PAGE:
Preparing a hunting vehicle can save headache later
WORTHINGTON -- Tomorrow is the waterfowl opener in Minnesota, and a week later is the pheasant opener. When it rains it pours. You wait all year for the fall months and now they are here. Now is the time to get all of your gear ready for the fall...
WORTHINGTON -- Tomorrow is the waterfowl opener in Minnesota, and a week later is the pheasant opener.
When it rains it pours.
You wait all year for the fall months and now they are here. Now is the time to get all of your gear ready for the fall hunting season.
I have told many people, "If you got stranded in my dog truck that you would have everything that you would need to survive for several days."
I am one of those folks that just has to have everything where it belongs in order to make the best of every situation, even if you run into a little trouble.
Every hunting vehicle needs the following gear in order to be considered ready to go. This list is by no means everything, but this short list will go a long way to salvaging your hunting trip most of the time if you run into trouble.
The very first thing on the list is a complete change of clothes, including socks and shoes and even underwear. Even if it's only for a day trip, this can be put in a plastic shopping bag and stuffed under the seat.
You hope that it will stay there the whole season, but nothing feels better than a fresh change of clothes if you happen to slip or fall into any sort of water. This complete change of clothes will eliminate the need to head for the house, cutting your day short if the unexpected happens. Shoes can come in handy even if you only need shoes that are not covered in mud to visit the local watering hole without tracking in a bunch of mud.
The second item on the list is a first aid kit. Any kit is better than nothing, but mine has everything short of a defibrillator machine. I can stitch up a dog, wrap a cut, alleviate allergies, flush eyes, and even apply a Band-Aid, aspirin or sooth chapped lips. About four different kinds of tape are included to handle any sort of potential problem.
I have used this kit countless times, and most of those times were for other hunters that skipped this part of the pre-trip packing. Most of these episodes were not serious but several were and a good first aid kit really saved the day.
The next items seem so simple, but you would be surprised just how few hunting vehicles have them. A long (did I mention long) tow rope, long high quality jumper cables and a battery charger.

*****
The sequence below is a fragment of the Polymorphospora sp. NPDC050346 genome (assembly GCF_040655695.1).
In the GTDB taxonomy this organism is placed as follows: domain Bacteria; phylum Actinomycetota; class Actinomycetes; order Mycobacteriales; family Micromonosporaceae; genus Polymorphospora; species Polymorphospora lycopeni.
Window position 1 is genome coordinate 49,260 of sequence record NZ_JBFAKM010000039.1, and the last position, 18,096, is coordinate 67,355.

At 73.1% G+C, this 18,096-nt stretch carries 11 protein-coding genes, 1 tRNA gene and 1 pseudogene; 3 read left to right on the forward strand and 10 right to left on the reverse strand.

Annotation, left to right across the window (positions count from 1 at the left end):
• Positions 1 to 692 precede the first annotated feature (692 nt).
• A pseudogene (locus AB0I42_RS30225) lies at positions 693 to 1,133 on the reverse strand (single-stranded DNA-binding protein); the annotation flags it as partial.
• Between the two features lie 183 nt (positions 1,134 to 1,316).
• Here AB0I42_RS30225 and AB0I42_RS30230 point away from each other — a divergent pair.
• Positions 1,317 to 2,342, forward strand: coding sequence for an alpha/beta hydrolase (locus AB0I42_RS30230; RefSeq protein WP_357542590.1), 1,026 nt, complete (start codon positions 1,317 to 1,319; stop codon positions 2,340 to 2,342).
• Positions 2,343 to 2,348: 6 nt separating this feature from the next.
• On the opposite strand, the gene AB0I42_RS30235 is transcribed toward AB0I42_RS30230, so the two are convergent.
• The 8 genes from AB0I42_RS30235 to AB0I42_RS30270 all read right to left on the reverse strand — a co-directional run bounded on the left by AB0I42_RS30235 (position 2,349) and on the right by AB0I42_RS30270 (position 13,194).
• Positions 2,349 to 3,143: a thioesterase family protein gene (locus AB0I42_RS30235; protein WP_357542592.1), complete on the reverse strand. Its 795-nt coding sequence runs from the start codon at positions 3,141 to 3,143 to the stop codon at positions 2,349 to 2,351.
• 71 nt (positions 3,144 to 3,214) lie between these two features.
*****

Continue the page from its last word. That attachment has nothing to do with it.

I have had more than a chuckle or two watching someone try to hook up a ten-foot towrope to a car or truck in the ditch. The rope doesn't even make it to the shoulder and even with a pulling vehicle everyone just stands around and looks at each other, because the two can't reach one another. The battery charger is for those foggy days that the headlights get left on, and you can plug the charger into the outlet at the motel and get back to full charge. When your hunting partner leaves the dome light on at the campground they will not remember doing, and even if they did, they wouldn't admit to it.
Five gallons of water to rinse you birds, water the dog or even drink yourself is also nice to have. I also carry three gallons of gas in a tightly sealed container.
When traveling on weekends in South Dakota, I have had several opportunities to need fuel and the small town Co-ops only had their own after hours card fills. It can save the day every once in a while. A quart of transmission fluid, engine oil, and power steering fluid make it in the same storage box along with a good flashlight and spare batteries are necessities. If these help you fix the problem great, but if not, you can stand there and shine the light on it and say, "There is no way that we can fix that."
The last item on my short list is the hardest thing on the list to keep in the truck. I don't loose it or use it up and not replace it. It is usually a friend that comes over on a weekend and desperately needs, it but forgets to replace it, and that item is skunk off for dogs. This is another item that you hope that you will never need but too often do. Skunks and dogs occasionally dance together, and this stuff is hard to find on short notice.
I knew a guy who tried to give his skunked dog a bath in a bathtub inside a Holiday Inn and the experience did not go very well. Plan ahead and buy several bottles and hope that you get to keep at least one. A box of heavy-duty rubber gloves helps with both bird cleaning and dog cleaning, and I am never without them. Add enough zip-lock bags, garbage bags, paper towels and duck tape and you should be almost ready to go.
I carry more vital stuff but these items will give you pretty good coverage on the average hunting outing. I like to be prepared, and now is the time to get that way. One other benefit of early preparation is that I find the cost is much lower than the short notice trip at 10 p.m. to the only convenience store in 40 miles.
Scott Rall is the Daily Globe's outdoors columnist. His column can also be read weekly at www.dglobe.com by clicking on Northland Outdoors.